phylogeny, phylogeography and chemistry and
 
clarify the link between biodiversity and
 
chemodiversity.
 
Model development
 
In many areas of research, modelling is proving
 
very effective, particularly with respect to slowly
 
developing and predictable systems. However,
 
in a period of rapid change such as we are
 
experiencing, irregularities are extremely
 
important. Ecosystems are non-linear and
 
inherently unpredictable, and we must develop
 
models that cope with episodic and irregular
 
events and identify trends and depict scenarios.
 
It should be emphasised, however, that
 
empirical data and mechanistic understanding
 
derived from experiments are essential to
 
underpin models, particularly where regionallyfocused
 
models 66 are required.
 

Latest revision as of 20:25, 10 September 2020

Sustainable exploitation of the marine environment, and bio-prospecting

A major challenge in the field of marine biotechnology is to develop an efficient procedure for the discovery of novel biomolecules in the marine environment. The high level of biodiversity of marine organisms makes them a prime target for bio-prospecting: a wide range of novel biomolecules are produced by these organisms, ranging from bioactive molecules and enzymes of interest for medicine to biopolymers with diverse industrial applications. Microbes are particularly under-sampled and have great potential, since a recent survey of proteins in the ocean has found thousands of new families with unknown functions.

There already exist some elements which can help to efficiently exploit this resource. These include marine stations with extensive biological expertise and sample-collection facilities and companies with the facility to develop novel biomolecules for industrial applications. An effort is required to bridge the gap between these elements and their potential industrial partners[1].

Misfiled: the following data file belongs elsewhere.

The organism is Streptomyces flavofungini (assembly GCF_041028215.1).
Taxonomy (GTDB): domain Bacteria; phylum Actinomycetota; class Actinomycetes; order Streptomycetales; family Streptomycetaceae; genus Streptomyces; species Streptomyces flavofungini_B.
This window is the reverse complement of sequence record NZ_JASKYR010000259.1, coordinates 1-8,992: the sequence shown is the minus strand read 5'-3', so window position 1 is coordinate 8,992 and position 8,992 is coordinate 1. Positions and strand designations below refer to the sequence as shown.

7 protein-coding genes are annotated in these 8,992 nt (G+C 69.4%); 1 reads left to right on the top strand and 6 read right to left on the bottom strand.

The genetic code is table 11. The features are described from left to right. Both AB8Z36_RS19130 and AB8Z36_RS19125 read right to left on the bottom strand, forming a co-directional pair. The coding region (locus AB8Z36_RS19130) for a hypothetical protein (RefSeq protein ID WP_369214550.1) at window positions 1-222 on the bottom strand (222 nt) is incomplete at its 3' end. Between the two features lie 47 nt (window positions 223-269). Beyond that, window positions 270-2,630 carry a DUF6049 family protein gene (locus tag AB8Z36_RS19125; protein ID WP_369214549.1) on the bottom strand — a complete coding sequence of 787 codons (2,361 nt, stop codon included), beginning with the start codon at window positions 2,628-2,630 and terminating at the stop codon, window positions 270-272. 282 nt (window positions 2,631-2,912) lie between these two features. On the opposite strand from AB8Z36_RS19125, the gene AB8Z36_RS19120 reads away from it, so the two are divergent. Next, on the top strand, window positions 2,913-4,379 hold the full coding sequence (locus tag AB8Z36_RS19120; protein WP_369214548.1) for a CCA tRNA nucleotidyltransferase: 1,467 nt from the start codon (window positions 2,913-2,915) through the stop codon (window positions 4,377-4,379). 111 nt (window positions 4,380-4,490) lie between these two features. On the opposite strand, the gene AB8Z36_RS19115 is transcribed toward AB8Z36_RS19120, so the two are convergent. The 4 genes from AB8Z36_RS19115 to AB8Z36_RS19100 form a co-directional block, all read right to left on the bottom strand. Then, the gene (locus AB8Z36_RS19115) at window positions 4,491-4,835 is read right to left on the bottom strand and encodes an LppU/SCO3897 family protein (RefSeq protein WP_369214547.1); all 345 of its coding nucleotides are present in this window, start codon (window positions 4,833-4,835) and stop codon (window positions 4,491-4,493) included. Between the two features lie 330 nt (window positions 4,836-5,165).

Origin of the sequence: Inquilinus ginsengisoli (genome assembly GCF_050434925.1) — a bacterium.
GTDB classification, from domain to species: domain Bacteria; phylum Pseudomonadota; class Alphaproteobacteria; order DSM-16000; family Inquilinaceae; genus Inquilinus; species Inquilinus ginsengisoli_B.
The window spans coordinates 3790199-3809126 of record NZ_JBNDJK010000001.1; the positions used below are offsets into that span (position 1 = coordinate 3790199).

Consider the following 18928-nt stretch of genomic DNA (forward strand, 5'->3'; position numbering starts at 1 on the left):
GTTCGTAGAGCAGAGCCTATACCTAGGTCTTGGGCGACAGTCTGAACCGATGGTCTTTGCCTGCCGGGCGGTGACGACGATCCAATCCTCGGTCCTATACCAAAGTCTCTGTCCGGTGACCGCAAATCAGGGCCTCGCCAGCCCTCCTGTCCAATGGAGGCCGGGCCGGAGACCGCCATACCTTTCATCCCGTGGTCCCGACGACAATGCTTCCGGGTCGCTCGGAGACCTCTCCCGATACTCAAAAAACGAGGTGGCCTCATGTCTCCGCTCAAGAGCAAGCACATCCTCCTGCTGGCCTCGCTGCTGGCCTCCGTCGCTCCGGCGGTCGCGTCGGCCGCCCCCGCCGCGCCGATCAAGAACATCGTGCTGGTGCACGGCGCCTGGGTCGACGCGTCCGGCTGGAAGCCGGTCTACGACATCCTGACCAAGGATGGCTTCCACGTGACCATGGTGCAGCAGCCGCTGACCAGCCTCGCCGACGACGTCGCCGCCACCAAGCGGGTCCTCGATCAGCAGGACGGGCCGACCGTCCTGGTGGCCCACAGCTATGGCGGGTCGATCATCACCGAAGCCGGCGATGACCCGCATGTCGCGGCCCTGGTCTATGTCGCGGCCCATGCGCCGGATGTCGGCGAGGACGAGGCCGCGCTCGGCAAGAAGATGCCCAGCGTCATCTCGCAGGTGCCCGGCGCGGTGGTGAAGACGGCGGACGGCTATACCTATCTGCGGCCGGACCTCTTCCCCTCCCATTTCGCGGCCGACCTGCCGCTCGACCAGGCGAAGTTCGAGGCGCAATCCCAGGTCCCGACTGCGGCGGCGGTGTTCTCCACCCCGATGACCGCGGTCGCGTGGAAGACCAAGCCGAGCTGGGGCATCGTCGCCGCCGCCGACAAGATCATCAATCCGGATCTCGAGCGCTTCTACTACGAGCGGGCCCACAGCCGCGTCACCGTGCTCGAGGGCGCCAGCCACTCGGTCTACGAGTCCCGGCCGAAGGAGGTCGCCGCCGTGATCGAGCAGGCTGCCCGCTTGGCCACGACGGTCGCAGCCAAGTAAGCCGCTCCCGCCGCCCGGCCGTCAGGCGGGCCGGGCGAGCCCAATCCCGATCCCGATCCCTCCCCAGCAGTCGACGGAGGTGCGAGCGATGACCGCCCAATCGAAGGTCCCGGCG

Secondary metabolites, chemical biodiversity and biodiversity

Biochemical studies on marine organisms are very important, not only for the discovery of new drugs and biological tools, but also for better comprehension of ecosystems and hence, better management of biodiversity. However, during the last twenty years, the study of the chemistry of natural products from biodiversity became dominated by the search for active molecules directed towards drug production. This has sometimes sidetracked the scientific investigation from solving crucial questions in areas such as:

  • examination of the interactions between species
  • chemical indications of environmental variation
  • understanding biodiversity at the molecular scale
  • comprehending the molecular reactivity and its impact on biological functions.

The challenge for the next ten years will be to explore how model organisms, including microbes, vary their production of metabolites in interaction with the environment and as a response to environmental changes (climatic, pollution, exceptional phenomena).

To achieve this goal, it will be necessary to study the role of the bioactive molecules within communities, their roles in competition for space and resources, and their role in defence against predators and pathogens. This will promote parallel studies in taxonomy, phylogeny, phylogeography and chemistry and clarify the link between biodiversity and chemodiversity[1].


See also


References